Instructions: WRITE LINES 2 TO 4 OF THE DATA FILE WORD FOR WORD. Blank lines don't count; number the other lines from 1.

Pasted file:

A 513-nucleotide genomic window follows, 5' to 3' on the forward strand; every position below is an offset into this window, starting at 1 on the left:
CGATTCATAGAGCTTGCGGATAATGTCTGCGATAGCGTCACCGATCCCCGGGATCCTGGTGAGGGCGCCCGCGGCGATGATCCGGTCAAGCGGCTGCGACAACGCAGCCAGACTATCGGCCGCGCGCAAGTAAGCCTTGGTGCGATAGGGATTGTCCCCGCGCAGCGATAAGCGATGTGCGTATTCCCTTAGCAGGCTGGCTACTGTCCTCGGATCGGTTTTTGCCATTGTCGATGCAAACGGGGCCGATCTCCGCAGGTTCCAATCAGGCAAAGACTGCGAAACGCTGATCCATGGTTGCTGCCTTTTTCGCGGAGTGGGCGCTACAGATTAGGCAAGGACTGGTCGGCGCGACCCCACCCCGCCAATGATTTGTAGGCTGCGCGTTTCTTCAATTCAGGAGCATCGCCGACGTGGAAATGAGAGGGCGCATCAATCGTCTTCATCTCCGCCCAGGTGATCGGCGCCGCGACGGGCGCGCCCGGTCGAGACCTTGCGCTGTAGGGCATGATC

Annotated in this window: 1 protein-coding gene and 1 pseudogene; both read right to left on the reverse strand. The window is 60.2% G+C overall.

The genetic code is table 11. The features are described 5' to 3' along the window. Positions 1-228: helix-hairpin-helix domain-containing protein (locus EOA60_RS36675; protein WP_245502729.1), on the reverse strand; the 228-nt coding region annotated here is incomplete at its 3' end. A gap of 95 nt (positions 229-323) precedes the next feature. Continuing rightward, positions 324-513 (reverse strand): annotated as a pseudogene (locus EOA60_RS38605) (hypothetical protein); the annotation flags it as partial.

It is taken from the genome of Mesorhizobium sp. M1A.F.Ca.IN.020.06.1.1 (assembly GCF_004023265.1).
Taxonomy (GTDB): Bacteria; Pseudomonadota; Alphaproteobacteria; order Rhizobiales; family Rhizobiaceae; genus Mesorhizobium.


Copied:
CGATTCATAGAGCTTGCGGATAATGTCTGCGATAGCGTCACCGATCCCCGGGATCCTGGTGAGGGCGCCCGCGGCGATGATCCGGTCAAGCGGCTGCGACAACGCAGCCAGACTATCGGCCGCGCGCAAGTAAGCCTTGGTGCGATAGGGATTGTCCCCGCGCAGCGATAAGCGATGTGCGTATTCCCTTAGCAGGCTGGCTACTGTCCTCGGATCGGTTTTTGCCATTGTCGATGCAAACGGGGCCGATCTCCGCAGGTTCCAATCAGGCAAAGACTGCGAAACGCTGATCCATGGTTGCTGCCTTTTTCGCGGAGTGGGCGCTACAGATTAGGCAAGGACTGGTCGGCGCGACCCCACCCCGCCAATGATTTGTAGGCTGCGCGTTTCTTCAATTCAGGAGCATCGCCGACGTGGAAATGAGAGGGCGCATCAATCGTCTTCATCTCCGCCCAGGTGATCGGCGCCGCGACGGGCGCGCCCGGTCGAGACCTTGCGCTGTAGGGCATGATC

Annotated in this window: 1 protein-coding gene and 1 pseudogene; both read right to left on the reverse strand. The window is 60.2% G+C overall.

The genetic code is table 11. The features are described 5' to 3' along the window. Positions 1-228: helix-hairpin-helix domain-containing protein (locus EOA60_RS36675; protein WP_245502729.1), on the reverse strand; the 228-nt coding region annotated here is incomplete at its 3' end. A gap of 95 nt (positions 229-323) precedes the next feature. Continuing rightward, positions 324-513 (reverse strand): annotated as a pseudogene (locus EOA60_RS38605) (hypothetical protein); the annotation flags it as partial.